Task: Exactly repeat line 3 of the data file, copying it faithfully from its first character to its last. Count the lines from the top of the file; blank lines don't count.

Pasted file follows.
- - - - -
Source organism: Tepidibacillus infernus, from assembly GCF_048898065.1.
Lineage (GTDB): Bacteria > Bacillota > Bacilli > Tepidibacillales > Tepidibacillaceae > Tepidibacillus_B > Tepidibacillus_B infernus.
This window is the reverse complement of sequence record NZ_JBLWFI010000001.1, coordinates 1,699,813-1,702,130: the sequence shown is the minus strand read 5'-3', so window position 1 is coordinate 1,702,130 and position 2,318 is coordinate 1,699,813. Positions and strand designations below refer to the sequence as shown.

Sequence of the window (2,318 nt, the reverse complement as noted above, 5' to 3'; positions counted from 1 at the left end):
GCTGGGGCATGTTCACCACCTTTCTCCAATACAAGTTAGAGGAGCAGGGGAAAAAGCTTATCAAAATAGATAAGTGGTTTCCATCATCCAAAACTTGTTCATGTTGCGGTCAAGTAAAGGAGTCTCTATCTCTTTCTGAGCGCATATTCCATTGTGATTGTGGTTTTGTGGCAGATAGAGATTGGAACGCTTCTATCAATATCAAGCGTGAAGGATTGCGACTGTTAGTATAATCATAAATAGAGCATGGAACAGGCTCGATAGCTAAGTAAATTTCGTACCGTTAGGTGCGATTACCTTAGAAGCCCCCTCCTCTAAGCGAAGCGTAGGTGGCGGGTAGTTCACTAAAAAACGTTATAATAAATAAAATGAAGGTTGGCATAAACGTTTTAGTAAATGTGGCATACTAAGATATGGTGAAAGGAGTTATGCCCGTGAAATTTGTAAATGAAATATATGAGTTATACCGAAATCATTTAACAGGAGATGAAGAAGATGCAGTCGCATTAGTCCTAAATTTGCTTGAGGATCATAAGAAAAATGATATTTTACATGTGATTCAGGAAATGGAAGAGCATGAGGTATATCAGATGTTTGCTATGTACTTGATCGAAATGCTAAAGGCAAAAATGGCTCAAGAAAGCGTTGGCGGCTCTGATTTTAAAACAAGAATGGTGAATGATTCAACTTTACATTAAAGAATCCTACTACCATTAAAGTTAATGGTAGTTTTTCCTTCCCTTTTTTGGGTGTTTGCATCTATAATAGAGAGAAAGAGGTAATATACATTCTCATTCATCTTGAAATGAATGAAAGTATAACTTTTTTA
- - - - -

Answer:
This window is the reverse complement of sequence record NZ_JBLWFI010000001.1, coordinates 1,699,813-1,702,130: the sequence shown is the minus strand read 5'-3', so window position 1 is coordinate 1,702,130 and position 2,318 is coordinate 1,699,813. Positions and strand designations below refer to the sequence as shown.